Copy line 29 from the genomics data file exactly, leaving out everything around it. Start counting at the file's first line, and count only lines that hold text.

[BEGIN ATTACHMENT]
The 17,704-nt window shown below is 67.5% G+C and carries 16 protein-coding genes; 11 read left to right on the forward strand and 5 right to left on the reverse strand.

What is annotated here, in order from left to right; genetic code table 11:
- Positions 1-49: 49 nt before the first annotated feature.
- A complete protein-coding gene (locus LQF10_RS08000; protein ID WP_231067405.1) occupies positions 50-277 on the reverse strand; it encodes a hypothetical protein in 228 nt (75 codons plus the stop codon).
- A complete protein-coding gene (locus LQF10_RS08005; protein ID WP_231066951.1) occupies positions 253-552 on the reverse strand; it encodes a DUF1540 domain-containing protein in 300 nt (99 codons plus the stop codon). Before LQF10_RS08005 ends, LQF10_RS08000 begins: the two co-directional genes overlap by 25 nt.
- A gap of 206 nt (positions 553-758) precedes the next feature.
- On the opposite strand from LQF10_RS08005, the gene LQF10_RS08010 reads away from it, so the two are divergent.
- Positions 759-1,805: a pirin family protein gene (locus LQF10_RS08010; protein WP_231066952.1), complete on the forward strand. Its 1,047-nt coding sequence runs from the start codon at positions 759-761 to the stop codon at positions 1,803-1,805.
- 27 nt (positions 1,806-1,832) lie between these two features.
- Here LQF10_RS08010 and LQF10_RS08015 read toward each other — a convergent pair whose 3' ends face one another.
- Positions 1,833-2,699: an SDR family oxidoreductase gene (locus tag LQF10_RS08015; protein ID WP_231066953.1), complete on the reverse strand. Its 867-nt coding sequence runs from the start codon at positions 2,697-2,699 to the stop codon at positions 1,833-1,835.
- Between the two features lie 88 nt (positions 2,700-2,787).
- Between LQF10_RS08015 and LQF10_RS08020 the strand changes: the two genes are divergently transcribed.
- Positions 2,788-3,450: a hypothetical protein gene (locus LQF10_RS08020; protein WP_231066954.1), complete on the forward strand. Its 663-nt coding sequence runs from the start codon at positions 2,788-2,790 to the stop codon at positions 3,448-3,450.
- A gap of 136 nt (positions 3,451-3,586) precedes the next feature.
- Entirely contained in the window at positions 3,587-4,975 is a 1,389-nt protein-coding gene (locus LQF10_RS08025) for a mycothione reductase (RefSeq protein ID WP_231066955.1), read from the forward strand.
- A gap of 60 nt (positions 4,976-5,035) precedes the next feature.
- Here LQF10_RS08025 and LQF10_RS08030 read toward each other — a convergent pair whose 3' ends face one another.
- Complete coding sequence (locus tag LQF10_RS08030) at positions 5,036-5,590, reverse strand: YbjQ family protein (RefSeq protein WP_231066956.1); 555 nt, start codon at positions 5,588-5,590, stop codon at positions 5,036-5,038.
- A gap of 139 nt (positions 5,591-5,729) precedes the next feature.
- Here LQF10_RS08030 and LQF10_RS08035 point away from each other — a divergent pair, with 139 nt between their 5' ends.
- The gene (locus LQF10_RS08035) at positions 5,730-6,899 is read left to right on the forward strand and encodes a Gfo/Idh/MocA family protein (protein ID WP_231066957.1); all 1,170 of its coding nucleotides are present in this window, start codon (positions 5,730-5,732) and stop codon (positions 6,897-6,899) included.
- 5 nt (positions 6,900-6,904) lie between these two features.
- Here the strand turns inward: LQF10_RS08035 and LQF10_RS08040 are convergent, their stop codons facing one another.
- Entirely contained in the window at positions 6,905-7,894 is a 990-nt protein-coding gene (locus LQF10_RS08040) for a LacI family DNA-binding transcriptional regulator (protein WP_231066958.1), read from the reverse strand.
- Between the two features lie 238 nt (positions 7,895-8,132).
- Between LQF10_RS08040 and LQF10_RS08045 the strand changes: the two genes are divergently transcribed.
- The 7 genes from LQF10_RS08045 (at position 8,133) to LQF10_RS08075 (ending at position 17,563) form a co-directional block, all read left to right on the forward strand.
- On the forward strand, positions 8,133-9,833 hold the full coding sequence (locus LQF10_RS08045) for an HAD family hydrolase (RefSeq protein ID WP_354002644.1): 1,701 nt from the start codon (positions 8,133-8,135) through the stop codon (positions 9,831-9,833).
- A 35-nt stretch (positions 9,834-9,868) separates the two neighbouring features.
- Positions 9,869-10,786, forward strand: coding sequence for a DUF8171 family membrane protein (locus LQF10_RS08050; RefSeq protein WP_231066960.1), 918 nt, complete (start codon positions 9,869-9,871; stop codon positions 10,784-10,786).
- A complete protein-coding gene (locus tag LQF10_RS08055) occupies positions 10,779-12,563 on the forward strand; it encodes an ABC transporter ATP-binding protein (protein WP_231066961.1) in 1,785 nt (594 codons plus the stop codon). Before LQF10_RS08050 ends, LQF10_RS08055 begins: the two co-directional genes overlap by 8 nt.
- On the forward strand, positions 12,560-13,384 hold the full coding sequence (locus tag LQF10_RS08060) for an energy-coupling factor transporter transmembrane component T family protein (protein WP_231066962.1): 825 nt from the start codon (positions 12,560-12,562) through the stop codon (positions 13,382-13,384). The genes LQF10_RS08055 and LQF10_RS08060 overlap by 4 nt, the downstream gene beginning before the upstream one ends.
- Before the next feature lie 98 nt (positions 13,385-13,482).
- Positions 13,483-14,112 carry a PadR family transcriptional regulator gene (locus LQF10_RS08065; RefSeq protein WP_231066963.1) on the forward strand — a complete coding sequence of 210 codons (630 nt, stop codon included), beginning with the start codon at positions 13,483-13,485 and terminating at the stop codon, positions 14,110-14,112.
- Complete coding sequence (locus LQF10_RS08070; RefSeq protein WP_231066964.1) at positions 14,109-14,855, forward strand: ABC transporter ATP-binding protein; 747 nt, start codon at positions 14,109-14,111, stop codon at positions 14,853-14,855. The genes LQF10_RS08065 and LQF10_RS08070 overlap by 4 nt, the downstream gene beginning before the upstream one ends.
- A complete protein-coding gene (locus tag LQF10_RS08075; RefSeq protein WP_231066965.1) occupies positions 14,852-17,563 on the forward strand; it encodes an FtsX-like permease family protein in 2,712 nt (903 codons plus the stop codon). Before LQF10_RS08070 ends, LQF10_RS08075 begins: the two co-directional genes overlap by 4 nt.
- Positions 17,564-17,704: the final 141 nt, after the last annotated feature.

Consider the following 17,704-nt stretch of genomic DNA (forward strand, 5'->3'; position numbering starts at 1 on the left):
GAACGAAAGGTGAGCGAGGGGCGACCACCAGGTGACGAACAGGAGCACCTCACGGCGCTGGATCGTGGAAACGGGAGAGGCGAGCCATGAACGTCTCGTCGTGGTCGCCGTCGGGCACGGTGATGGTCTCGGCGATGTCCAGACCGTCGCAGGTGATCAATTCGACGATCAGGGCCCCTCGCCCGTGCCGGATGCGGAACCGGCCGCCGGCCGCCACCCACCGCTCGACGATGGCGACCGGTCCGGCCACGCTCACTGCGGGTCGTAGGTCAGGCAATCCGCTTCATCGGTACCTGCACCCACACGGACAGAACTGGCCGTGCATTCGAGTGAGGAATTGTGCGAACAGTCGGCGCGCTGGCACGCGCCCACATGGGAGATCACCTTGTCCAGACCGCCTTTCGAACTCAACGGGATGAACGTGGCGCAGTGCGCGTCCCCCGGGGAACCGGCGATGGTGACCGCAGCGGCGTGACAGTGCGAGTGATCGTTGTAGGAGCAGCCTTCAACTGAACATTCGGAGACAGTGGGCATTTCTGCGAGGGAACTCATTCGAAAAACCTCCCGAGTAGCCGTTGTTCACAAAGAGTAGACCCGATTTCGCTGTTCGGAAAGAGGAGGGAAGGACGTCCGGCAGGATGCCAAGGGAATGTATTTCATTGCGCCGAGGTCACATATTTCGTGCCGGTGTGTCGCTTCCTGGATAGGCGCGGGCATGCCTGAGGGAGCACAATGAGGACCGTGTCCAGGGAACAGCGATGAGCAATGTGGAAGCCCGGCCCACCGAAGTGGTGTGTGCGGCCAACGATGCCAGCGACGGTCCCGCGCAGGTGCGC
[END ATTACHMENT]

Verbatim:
- On the forward strand, positions 8,133-9,833 hold the full coding sequence (locus LQF10_RS08045) for an HAD family hydrolase (RefSeq protein ID WP_354002644.1): 1,701 nt from the start codon (positions 8,133-8,135) through the stop codon (positions 9,831-9,833).